Commentary Critical and Explanatory
on the Whole Bible
1. Now when Ezra had prayed--As this prayer was uttered in public,
while there was a general concourse of the people at the time of the
evening sacrifice and as it was accompanied with all the demonstrations
of poignant sorrow and anguish, it is not surprising that the spectacle
of a man so respected, a priest so holy, a governor so dignified as
Ezra, appearing distressed and filled with fear at the sad state of
things, should produce a deep sensation; and the report of his
passionate grief and expressions in the court of the temple having
rapidly spread through the city, a great multitude flocked to the spot.
2-4. Shechaniah . . . answered and said unto Ezra, We have
trespassed--This was one of the leading men, who was not himself a
delinquent in the matter, for his name does not occur in the following
list. He spoke in the general name of the people, and his conduct
evinced a tender conscience, as well as no small fortitude in making
such a proposal; for as his father and five paternal uncles
were involved in the guilt of unlawful marriages, he showed, by the
measure he recommended, that he deemed it better to obey God than to
please his nearest relatives.
yet now there is hope in Israel concerning this thing--This hope,
however, depended on timely measures of reformation, and therefore,
instead of surrendering themselves to despair or despondency, he
counselled them to amend their error without delay, relying on God's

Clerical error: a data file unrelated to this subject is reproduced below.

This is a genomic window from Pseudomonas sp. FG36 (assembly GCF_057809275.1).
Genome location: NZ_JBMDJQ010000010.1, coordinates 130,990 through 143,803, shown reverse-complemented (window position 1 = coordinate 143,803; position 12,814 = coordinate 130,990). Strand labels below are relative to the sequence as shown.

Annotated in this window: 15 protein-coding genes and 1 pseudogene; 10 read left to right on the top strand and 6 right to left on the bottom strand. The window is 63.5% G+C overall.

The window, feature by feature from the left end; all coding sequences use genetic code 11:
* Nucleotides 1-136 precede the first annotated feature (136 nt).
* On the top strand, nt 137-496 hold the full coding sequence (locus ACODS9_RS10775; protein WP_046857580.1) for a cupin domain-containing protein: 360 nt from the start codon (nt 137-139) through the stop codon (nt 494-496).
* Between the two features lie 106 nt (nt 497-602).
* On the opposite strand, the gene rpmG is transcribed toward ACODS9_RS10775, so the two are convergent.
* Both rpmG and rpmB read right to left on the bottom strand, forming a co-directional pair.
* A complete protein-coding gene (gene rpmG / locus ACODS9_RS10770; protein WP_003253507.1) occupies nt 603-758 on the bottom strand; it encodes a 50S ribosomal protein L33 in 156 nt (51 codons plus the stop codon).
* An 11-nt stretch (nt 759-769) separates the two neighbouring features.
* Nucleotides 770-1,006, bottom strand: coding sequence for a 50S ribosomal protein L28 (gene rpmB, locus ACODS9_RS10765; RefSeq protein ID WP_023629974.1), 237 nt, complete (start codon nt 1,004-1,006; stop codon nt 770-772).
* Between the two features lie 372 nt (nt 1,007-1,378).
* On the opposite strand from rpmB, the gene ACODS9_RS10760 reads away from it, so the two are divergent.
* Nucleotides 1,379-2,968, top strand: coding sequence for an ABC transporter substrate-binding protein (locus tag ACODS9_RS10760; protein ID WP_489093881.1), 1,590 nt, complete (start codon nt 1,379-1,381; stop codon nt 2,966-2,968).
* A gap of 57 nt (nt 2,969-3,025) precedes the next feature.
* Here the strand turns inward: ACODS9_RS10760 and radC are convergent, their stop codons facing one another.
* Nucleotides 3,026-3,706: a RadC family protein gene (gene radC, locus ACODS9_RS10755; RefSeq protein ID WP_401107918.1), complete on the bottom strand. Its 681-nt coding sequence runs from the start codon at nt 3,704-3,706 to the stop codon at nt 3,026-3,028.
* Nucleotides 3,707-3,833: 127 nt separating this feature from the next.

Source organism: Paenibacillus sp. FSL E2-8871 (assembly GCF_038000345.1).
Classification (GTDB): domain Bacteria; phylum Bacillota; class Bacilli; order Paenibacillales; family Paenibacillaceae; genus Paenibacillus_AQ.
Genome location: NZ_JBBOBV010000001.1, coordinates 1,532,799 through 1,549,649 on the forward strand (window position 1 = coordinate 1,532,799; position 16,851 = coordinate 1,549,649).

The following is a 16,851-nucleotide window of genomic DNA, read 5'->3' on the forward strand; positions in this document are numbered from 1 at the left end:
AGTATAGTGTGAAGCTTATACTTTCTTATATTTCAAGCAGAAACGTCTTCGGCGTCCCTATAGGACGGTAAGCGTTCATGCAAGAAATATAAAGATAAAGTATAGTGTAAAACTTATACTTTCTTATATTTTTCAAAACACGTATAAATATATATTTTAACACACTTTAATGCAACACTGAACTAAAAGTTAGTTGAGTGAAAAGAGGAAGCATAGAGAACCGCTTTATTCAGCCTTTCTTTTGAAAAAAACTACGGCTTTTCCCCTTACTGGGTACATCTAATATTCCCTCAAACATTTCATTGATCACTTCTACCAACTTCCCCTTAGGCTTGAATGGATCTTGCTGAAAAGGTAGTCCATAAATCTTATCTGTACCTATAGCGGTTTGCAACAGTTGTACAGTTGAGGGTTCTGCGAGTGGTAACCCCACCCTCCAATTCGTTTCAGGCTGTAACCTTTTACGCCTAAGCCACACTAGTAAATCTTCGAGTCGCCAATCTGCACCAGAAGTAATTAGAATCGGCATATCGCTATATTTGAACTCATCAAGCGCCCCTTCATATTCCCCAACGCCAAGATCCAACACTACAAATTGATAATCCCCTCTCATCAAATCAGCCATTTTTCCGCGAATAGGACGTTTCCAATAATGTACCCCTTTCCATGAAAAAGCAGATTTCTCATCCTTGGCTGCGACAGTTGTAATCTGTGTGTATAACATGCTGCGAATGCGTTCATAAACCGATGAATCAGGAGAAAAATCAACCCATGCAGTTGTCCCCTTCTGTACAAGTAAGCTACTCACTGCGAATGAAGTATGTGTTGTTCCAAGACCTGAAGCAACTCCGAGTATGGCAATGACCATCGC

mercy for the past. Though the proposal may seem harsh and cruel, yet
in the peculiar circumstances of the Jews it was just as well as
necessary; and he urged the duty of seeing it executed on Ezra, as the
only person competent to carry it into effect, being possessed of skill
and address for so delicate and difficult a work, and invested by God,
and under Him by the Persian king
with the requisite authority to enforce it.
5-8. Then Ezra . . . went into the chamber of Johanan--At a private
council of the princes and elders held there, under the presidency of
Ezra, it was resolved to enter into a general covenant to put away
their foreign wives and children; that a proclamation should be made
for all who had returned from Babylon to repair within three days to
Jerusalem, under pain of excommunication and confiscation of their
9-11. Then all the men of Judah and Benjamin--The returned captives
belonged chiefly to these tribes; but other Israelites are also
included under these names, as they all were then occupying the
territory formerly assigned to those two tribes.
It was the ninth month--that is, between the end of December and the
beginning of January, which is the coldest and most rainy season of the
year in Palestine.
all the people sat in the street--that is, the court.
10-17. Ezra the priest stood up, and said--Having fully represented
the enormity of their sin and urged them to dissolve their unlawful
connections, he was gratified by receiving a prompt acknowledgment of
the justice of his reproof and a promise of compliance with his
recommendation. But as the weather was ungenial and the defaulters were
too numerous to be passed in review at one time, it was resolved that a
commission should be appointed to examine into the whole matter. These
commissioners, assisted by the judges and elders of the respective
cities, made a minute investigation into every case, and after three
months' labor completely removed all traces of the abuse. Doubtless, an
adequate provision was made for the repudiated wives and children,
according to the means and circumstances of the husbands.
18. among the sons of the priests--From the names of so many men of
rank appearing in the following list, some idea may be formed of the
great and complicated difficulties attending the reformatory work.
19. they gave their hands--that is, came under a solemn engagement,
which was usually ratified by pledging the right hand
The delinquents of the priestly order bound themselves to do like the
and sought to expiate their sin by sacrificing a ram as a trespass